Diabetes Is a Family Matter
When it comes to diabetes, family matters in two very important ways:
Families often share the risk of diabetes.
Knowing your family history is important. Create a family health history. Who in your family is living with diabetes? How about grandparents and great-grandparents? This information can encourage family members to be tested for diabetes, because untreated, the disease can lead to serious health problems such as blindness, loss of limbs, kidney failure and heart disease.
The family risk of diabetes can be a matter of nature or nurture—a result of genetic factors, or of shared lifestyle factors that raise the risk. The National Diabetes Education Program (NDEP) suggests these questions to ask as you create your family health history:
- Does anyone in the family have diabetes? Did any family members who have passed away have the disease?
- Has anyone in the family been told they have prediabetes—blood sugar that’s higher than normal that might progress to diabetes?
- Has anyone in the family been told they need to lower their weight or increase their physical activity to prevent type 2 diabetes?
- Did any women in the family develop diabetes when they were pregnant (“gestational diabetes”)?
If the answer to any of these questions is yes, other family members may be at an increased risk for developing diabetes. Talk to your doctor to learn more about managing your risk and preventing or delaying diabetes.
Talk about lifestyle factors, too. Is everyone in the family eating a healthy diet, getting the recommended amount of exercise, maintaining a healthy weight, and getting tested regularly for the disease? Healthy living patterns are “passed down” in families as surely as genes are!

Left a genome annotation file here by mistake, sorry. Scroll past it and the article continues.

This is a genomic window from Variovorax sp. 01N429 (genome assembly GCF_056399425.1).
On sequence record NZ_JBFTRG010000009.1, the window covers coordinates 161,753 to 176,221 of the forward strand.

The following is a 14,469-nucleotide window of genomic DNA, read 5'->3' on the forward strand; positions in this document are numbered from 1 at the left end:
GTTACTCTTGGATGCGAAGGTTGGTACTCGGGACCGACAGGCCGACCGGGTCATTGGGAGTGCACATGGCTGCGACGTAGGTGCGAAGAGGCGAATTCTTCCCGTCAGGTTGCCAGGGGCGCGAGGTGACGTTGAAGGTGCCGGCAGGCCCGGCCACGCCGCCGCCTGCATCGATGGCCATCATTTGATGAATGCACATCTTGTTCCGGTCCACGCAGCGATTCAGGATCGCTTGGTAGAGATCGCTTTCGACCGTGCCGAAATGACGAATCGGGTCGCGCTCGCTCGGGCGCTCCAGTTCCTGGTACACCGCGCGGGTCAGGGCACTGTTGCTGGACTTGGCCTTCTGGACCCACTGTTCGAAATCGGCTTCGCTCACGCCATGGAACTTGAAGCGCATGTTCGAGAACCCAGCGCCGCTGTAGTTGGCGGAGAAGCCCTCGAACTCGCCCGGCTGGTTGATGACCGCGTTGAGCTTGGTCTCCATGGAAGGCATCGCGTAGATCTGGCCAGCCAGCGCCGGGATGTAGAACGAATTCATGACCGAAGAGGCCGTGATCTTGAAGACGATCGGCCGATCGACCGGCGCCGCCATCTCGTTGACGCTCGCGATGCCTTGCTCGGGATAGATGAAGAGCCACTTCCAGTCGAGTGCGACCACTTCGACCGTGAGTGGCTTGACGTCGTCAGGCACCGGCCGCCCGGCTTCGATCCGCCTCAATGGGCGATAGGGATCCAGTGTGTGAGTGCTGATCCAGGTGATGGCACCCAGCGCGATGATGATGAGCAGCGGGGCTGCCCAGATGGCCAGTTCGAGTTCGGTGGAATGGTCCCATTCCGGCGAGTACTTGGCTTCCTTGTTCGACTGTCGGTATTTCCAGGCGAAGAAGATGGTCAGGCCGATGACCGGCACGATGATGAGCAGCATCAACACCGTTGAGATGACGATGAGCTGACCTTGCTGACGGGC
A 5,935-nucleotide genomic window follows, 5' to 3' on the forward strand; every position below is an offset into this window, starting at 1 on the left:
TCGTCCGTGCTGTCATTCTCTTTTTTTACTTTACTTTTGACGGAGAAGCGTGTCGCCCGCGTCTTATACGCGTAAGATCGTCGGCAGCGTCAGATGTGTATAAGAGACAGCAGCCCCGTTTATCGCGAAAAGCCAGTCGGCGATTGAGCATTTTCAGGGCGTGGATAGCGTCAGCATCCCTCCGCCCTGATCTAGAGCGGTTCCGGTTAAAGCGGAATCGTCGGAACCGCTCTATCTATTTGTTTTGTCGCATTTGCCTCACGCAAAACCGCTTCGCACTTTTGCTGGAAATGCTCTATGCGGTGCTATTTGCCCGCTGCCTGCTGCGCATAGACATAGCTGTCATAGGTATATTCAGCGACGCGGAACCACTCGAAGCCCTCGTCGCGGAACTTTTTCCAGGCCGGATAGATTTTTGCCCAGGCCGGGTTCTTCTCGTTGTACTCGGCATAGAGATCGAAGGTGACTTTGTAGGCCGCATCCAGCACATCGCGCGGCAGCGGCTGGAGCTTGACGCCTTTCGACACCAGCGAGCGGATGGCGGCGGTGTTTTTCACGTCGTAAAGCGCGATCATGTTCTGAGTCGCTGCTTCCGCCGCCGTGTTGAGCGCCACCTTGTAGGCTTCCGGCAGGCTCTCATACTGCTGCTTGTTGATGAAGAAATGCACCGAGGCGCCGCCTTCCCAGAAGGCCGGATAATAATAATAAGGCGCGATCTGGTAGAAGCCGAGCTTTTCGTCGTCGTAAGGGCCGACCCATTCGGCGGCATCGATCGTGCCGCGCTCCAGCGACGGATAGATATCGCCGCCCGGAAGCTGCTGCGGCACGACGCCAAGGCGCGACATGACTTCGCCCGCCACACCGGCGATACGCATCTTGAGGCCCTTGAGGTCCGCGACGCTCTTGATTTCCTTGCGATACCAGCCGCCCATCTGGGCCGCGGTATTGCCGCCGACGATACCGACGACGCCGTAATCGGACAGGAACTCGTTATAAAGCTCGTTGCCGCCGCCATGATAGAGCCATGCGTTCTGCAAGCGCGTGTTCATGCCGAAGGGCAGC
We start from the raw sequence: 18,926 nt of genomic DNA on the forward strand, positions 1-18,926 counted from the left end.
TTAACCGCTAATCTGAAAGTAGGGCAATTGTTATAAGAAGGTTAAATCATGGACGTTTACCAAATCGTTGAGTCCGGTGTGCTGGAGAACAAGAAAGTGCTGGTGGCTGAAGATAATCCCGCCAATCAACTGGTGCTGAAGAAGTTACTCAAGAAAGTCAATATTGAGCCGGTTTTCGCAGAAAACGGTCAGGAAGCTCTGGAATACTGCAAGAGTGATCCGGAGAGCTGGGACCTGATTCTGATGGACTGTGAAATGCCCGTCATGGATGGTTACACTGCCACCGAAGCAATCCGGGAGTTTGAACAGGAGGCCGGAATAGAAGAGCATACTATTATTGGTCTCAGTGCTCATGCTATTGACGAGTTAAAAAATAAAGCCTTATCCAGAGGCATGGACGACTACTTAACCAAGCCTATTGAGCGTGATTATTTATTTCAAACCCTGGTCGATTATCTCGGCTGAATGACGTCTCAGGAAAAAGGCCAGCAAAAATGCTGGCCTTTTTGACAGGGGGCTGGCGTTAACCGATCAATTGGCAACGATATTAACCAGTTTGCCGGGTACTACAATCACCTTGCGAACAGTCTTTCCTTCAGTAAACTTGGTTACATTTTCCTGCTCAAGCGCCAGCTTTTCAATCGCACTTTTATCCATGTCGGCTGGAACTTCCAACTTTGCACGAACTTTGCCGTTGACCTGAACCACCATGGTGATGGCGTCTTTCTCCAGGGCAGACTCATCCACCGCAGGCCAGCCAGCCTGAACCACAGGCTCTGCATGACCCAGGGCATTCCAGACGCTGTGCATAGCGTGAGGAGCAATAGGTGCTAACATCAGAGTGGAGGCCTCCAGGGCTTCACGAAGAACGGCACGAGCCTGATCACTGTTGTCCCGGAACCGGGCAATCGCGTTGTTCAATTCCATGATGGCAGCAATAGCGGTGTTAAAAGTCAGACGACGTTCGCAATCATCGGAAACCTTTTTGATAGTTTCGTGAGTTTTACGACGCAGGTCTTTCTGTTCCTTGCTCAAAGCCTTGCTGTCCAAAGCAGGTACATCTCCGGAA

Families help their loved ones manage diabetes.
The IDF reminds us that diabetes has an impact on the whole family. The cost of insulin and treatment can affect a family’s budget. Family may be called upon to take their loved one to the doctor and remind them of their care routine. It can be emotionally challenging and affect family relationships.
Here are a few suggestions from the NDEP about how family caregivers can help an older loved one who is living with diabetes:
- Ask your loved one if they would like reminders about doctor visits, when to check blood sugar, and when to take medicine.
- Help your loved one write a list of questions for the health care team.
- Eat well. Help your loved one make meals that include foods such as fruits, vegetables, and whole grains. Cut back on sweets by serving fresh fruit for dessert.
- Find things you can do together such as walking, dancing, or gardening. Walking together daily gives you time to talk and stay active.
The NDEP experts remind us, “We are each other’s best resources. Preventing diabetes and managing diabetes involves the entire family. Talk with your family about your health and your family’s diabetes risk. What we can do alone to fight diabetes and its consequences, we can do so much more effectively together.”
Source: IlluminAge AgeWise with information from the American Diabetes Association (www.diabetes.org), the International Diabetes Federation (www.idf.org), and the National Diabetes Education Program (www.niddk.nih.gov).